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Students give lunches failing grade




School lunches long have been a source of dissatisfaction.

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School lunches long have been a source of dissatisfaction.

But recent complaints might be surprising.

It isn't the food students and teachers are complaining about, it's the quantity.

The Healthy Hunger-Free Kids Act of 2010 is the basis for changes to the National School Lunch Program, which has set minimum and maximum calorie counts for meals, Shiela Brening, Hays USD 489 nutrition services director, said in an August interview.

Students in grades K-5 are limited to 550 to 650 calories per lunch, grades 6 to 8 can have 600 to 700 calories per lunch and grades 9 to 12 calorie count is 750 to 850 per lunch.

"The only concern I have is that we have a lot of kids that, even if they're not economically deprived, are coming to school hungry," Brening said. "By looking at just the overweight child, I'm afraid we're doing a disservice to those that are coming to us hungry and are expecting a large amount of their calories through the day from us. We have both extremes. We do have kids that are very overweight; we have kids that are a little overweight; we have kids that are very underweight, and kids that are a little underweight. ... I don't know how we're going to fulfill the needs of those kids that come to us hungry by having that strict restriction especially on bread. That's a concern."

For instance, elementary students can have just 9 ounces of grains for the whole week. The amount is 10 to 12 ounces for high school students.

The nutrition standards are based on Dietary Guidelines for Americans.

For students and teachers at Wallace County USD 241, complaining just isn't enough. They've produced a YouTube parody video -- "We Are Hungry" -- of the new standards.

"It's hitting a chord. We're getting a lot of feedback," said Linda O'Connor, who teaches English and wrote the video lyrics.

The idea came about after a Facebook photo of the small portions posted by teacher Brenda Kirkhan drew a lot of comments.

Kirkhan said she's one of the few teachers who still eats lunch at the school, but she might not continue.

"I ate lunch two hours ago, and I'm hungry again," Kirkhan said Tuesday afternoon.

When the two suggested making a video, students and school staff quickly took up the idea. They also got permission from school administration.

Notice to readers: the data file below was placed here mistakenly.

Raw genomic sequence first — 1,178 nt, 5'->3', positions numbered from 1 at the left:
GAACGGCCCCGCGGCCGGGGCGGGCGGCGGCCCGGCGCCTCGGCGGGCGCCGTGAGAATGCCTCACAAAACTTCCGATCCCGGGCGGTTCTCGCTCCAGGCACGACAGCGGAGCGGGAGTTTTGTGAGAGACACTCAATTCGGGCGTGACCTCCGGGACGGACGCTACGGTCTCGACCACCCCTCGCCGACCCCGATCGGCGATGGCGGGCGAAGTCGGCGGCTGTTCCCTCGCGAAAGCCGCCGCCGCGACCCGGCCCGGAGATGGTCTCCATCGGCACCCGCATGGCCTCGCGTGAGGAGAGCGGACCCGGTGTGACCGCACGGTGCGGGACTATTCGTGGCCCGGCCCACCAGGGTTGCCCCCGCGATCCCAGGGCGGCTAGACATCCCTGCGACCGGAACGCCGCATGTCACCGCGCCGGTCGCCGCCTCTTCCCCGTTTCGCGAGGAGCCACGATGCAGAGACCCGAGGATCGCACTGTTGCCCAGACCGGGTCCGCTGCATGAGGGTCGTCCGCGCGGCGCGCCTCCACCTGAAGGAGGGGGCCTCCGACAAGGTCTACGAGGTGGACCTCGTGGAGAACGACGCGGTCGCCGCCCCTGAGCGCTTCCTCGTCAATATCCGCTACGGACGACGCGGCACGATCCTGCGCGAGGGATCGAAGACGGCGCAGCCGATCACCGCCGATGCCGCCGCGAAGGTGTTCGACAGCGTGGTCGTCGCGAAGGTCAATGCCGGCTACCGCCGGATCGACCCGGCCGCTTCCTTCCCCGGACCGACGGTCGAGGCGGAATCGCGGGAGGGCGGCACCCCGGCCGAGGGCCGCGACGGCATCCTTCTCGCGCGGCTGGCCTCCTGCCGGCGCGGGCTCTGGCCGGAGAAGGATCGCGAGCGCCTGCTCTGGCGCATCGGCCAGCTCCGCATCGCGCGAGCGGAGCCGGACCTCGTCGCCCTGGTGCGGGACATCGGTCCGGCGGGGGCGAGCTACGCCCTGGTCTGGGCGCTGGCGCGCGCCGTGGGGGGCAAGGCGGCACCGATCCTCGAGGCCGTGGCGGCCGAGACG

"It's been a fun, creative process with the kids," Kirkhan said. "(We're) doing it to give the kids a voice."

They wanted it to be funny, and not offend anyone, so they told the school cooks about the scene involving burning the guidelines before shooting it.

The head cook asked if she could bring the matches, O'Connor said.

O'Connor and Kirkhan shot the video, and Kirkhan did the editing and cutting.

Some scenes depict students being lethargic and sleeping in class, dreaming of a home-cooked meal. In others, students march down the hall, loading their lockers with junk food and sugary drinks to ease their hunger pangs.

First-graders get in the act, crawling home hungry and exhausted.

While the new guidelines allow lunchroom diners to fill up on fruits and vegetables, they aren't as filling as protein and carbohydrates, Kirkhan said.

"I was disappointed with the amount of food, especially the protein," said Callahan Grund, a Wallace County High School junior, who plays a lead role in the video. "I need a big, healthy meal to get through the day."

Instead of having a healthy, filling lunch, the kids go home and fill up on junk food, Kirkhan said.

The new standards were intended to be healthier, but schools only can do so much for the childhood obesity issue, Brening said.

"We don't have the kids all the time," she said. "It's important for parents to realize they have a major role in this. What they have at their house is what the kids are going to eat. ... There's a real correlation there between what the parents are buying and what the kids are eating."

To view Wallace County schools' video, visit tinyurl.com/96wuzmg.